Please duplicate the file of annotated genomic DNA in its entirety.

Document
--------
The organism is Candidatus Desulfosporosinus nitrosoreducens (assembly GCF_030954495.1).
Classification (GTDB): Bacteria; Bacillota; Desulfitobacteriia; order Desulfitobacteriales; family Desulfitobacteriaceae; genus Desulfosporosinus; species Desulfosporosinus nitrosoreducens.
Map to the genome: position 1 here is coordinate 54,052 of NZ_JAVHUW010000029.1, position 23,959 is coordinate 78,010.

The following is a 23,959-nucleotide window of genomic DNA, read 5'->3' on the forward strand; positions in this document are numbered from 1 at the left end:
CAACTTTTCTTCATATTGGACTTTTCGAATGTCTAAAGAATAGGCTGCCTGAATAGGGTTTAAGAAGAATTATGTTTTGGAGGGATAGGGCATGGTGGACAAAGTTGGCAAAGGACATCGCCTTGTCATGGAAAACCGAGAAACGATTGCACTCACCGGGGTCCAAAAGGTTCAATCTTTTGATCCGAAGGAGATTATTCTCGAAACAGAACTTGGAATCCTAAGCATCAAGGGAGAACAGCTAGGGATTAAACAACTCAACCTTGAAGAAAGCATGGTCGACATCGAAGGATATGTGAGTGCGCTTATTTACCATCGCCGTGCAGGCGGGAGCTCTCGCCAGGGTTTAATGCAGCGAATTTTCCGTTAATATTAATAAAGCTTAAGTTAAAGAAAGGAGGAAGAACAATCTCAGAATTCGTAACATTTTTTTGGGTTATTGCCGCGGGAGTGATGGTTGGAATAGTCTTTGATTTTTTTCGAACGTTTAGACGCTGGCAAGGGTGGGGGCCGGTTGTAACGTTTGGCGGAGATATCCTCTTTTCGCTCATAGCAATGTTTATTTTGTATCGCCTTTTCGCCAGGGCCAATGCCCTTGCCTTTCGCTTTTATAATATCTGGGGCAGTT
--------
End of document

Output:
The organism is Candidatus Desulfosporosinus nitrosoreducens (assembly GCF_030954495.1).
Classification (GTDB): Bacteria; Bacillota; Desulfitobacteriia; order Desulfitobacteriales; family Desulfitobacteriaceae; genus Desulfosporosinus; species Desulfosporosinus nitrosoreducens.
Map to the genome: position 1 here is coordinate 54,052 of NZ_JAVHUW010000029.1, position 23,959 is coordinate 78,010.

The following is a 23,959-nucleotide window of genomic DNA, read 5'->3' on the forward strand; positions in this document are numbered from 1 at the left end:
CAACTTTTCTTCATATTGGACTTTTCGAATGTCTAAAGAATAGGCTGCCTGAATAGGGTTTAAGAAGAATTATGTTTTGGAGGGATAGGGCATGGTGGACAAAGTTGGCAAAGGACATCGCCTTGTCATGGAAAACCGAGAAACGATTGCACTCACCGGGGTCCAAAAGGTTCAATCTTTTGATCCGAAGGAGATTATTCTCGAAACAGAACTTGGAATCCTAAGCATCAAGGGAGAACAGCTAGGGATTAAACAACTCAACCTTGAAGAAAGCATGGTCGACATCGAAGGATATGTGAGTGCGCTTATTTACCATCGCCGTGCAGGCGGGAGCTCTCGCCAGGGTTTAATGCAGCGAATTTTCCGTTAATATTAATAAAGCTTAAGTTAAAGAAAGGAGGAAGAACAATCTCAGAATTCGTAACATTTTTTTGGGTTATTGCCGCGGGAGTGATGGTTGGAATAGTCTTTGATTTTTTTCGAACGTTTAGACGCTGGCAAGGGTGGGGGCCGGTTGTAACGTTTGGCGGAGATATCCTCTTTTCGCTCATAGCAATGTTTATTTTGTATCGCCTTTTCGCCAGGGCCAATGCCCTTGCCTTTCGCTTTTATAATATCTGGGGCAGTT